Here we are again, talking about diabetes, the so-called plague of the century. Diabetes is serious, as it results in an accumulation of glucose in the blood, which, if left untreated, can damage almost every major organ in your body. And it can be fatal.
“What Aids was in the last 20 years of the 20th century, diabetes is going to be in the first 20 years of this century,” said Paul Zimmet, foundation director of the International Diabetes Institute. If action is not taken now to stop the rise in diabetes among the population, there is a significant risk that governments and social security systems may fail to ensure the appropriate care to the millions who will be affected by diabetes in 2025.
A cure for diabetes has not yet been found, but the good news is that eating the right foods, maintaining a healthy weight and getting plenty of exercise can help prevent the disease.
For the individual, diabetes control is a difficult equilibrium of willpower and knowledge; a complex piece of music, orchestrated by a team of technicians, including the family doctor, the practice nurse and the dietician.
Sticking to a healthy, balanced food programme is fundamental in the treatment of everyone with diabetes, whether oral or insulin medication is taken or not. Dividing nutritional requirements equally and adjusting the individual’s metabolism will contribute towards a better control in the level of glucose (glycaemia), fats and cholesterol in the bloodstream and blood pressure.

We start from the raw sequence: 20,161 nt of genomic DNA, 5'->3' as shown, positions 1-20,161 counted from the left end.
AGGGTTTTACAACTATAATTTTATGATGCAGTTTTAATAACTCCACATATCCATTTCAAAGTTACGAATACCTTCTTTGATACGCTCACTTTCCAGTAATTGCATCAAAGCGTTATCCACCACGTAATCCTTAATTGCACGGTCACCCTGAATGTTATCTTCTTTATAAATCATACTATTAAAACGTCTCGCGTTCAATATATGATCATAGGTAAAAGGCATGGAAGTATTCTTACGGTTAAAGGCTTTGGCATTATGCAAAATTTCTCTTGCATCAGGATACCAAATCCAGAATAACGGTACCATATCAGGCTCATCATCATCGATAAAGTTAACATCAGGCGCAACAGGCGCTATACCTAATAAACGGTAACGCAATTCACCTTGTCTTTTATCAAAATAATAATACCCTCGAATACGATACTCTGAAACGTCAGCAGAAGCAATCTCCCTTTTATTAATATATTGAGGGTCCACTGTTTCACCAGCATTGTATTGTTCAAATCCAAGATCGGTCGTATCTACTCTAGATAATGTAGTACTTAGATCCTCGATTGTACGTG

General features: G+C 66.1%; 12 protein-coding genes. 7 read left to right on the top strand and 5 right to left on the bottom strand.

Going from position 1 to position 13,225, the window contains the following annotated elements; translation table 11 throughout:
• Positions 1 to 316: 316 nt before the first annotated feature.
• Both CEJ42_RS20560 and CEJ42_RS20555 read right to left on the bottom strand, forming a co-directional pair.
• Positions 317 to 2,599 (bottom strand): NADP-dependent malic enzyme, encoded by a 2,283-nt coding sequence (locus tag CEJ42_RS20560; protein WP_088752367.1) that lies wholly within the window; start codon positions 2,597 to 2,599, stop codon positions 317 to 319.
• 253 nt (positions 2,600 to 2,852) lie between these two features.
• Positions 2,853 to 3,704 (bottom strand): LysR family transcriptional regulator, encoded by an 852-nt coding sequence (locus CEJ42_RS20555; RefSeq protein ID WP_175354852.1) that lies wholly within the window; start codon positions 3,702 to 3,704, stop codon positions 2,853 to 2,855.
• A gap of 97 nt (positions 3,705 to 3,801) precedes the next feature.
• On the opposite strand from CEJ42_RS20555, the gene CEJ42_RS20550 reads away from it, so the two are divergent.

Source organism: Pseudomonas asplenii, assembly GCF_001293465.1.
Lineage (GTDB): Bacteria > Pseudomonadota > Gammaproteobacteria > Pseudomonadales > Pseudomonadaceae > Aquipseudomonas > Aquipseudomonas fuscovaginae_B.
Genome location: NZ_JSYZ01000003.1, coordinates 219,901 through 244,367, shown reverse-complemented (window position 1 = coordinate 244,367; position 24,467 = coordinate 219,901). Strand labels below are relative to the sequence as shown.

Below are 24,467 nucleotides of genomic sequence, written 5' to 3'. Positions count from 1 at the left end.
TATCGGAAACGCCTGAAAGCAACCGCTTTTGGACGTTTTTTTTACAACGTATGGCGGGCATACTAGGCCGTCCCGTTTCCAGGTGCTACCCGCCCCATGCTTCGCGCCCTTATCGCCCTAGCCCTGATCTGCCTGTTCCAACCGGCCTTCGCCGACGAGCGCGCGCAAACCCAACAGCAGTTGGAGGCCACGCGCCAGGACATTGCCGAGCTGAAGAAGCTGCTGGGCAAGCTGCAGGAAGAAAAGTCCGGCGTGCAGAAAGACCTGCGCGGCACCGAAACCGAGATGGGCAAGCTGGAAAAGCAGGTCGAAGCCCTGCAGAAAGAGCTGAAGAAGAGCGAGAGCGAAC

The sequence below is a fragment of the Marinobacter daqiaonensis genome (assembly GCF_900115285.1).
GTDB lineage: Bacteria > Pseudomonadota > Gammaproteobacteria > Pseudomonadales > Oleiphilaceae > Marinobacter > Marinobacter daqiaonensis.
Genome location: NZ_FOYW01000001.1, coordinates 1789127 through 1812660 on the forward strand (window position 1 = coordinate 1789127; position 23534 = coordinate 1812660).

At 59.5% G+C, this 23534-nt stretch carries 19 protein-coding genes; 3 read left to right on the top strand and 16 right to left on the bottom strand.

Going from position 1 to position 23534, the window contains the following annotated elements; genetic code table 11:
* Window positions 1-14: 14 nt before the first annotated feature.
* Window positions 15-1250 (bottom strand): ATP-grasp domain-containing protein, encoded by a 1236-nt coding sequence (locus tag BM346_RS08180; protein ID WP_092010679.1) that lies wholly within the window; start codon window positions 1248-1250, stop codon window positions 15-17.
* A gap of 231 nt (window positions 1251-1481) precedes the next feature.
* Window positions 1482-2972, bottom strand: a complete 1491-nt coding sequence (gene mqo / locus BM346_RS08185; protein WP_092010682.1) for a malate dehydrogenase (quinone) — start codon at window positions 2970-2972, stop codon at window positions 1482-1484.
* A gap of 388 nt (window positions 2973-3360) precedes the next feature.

It is good to control these parameters, as this will contribute in diminishing the risk of complications from diabetes, for example cardiovascular disease. The individual with diabetes should be subject to healthy food regulations that do not differ much from the individual that wishes to remain healthy. Like any other individual, in the diet of a diabetic the largest part of energy requirement should be provided by carbohydrates at 50–55 per cent, with fats contributing to 25–30 per cent and proteins providing the remaining 15 per cent.
Being overweight is common in individuals that suffer from Diabetes Type II. In these cases, weight loss (even if it is only five or six kilos) is one of the main objectives of diet education, as this contributes to improving the levels of glycaemia, generally accompanied by a reduction in the levels of fats in the blood and reduction of blood pressure. The diet plan, which is adapted to this situation, should also be balanced and based on healthy choices, although with fewer calories.
In an average daily regime of 2,000 Kcal (for active adults who do not need to lose weight), 50–55 per cent of carbohydrates provide around 1,060Kcal. This works out at 4Kcal/g, which means that, in this case, the average intake is 270g of carbohydrate per day.
For a better control of the glycaemia levels, it is fundamental that small portions should be eaten at one time and distributed throughout the day in six or seven meals.
The majority of carbohydrates should be provided by amides (starch) and not sugars (glucose, sucrose and fructose).